Other common names: summer lilac, orange eye; genus also spelled "Buddleia"
Plant family: Butterfly bush family (Buddlejaceae)
Legal Status: Class C Noxious Weed
Native to: China
Year listed: 2005http://www.nwcb.wa.gov/weed_info/buddleja_dav...
The Washington State Noxious Weed Control Board
Why is it listed as a Noxious Weed?
This popular ornamental shrub has been establishing in not only disturbed areas, but natural areas as well, where it has negative ecological impacts and is difficult to control.
It forms dense thickets, especially along river banks and river gravel bars, which crowd out native vegetation and may alter soil nutrient concentrations.
The seeds, so easily spread by wind or water, can remain in the seed bank for three to five years.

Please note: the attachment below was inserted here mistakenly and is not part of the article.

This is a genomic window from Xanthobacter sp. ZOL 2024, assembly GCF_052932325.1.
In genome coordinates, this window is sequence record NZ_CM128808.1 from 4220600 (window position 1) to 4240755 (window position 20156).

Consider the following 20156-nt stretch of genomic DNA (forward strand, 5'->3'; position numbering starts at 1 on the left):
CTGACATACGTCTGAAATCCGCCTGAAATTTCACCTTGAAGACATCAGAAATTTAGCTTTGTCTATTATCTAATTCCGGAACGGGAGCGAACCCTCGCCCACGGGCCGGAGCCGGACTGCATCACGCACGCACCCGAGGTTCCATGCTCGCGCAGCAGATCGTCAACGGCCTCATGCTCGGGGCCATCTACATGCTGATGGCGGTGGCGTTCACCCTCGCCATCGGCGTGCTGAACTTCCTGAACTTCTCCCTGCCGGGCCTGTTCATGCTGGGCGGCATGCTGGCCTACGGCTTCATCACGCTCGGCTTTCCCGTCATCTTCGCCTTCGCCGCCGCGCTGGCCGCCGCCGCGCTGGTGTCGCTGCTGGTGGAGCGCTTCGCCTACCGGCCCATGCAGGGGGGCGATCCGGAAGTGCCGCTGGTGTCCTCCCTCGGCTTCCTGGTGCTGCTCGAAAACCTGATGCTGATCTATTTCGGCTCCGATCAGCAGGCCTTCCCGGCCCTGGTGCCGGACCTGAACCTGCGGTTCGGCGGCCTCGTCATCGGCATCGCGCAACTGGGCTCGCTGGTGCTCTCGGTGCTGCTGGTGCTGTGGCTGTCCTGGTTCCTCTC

This shrub can begin producing seeds during its first year.
Once established, this shrub is difficult to remove. It will resprout from the rootstock after its stems are cut, and the cut stems can also grow into new plants.
*N. a Chinese buddleia that is cultivated in the West for its large spikes of fragrant purplish-lilac or white flowers, which are highly attractive to butterflies.*Buddleia davidii, family Loganiaceae. NOAD
Any of various shrubs of the genus Buddleja native chiefly to warm regions and cultivated for their showy clusters of small, variously colored flowers. Also called buddleia. AHD
The American Heritage® Dictionary of the English Language: Fourth Edition. 2000.
PRONUNCIATION: bdl-, bd-l
NOUN: See butterfly bush.
ETYMOLOGY: New Latin, after Adam Buddle (died 1715), British botanist. http://www.bartleby.com/61/0/B0530000.html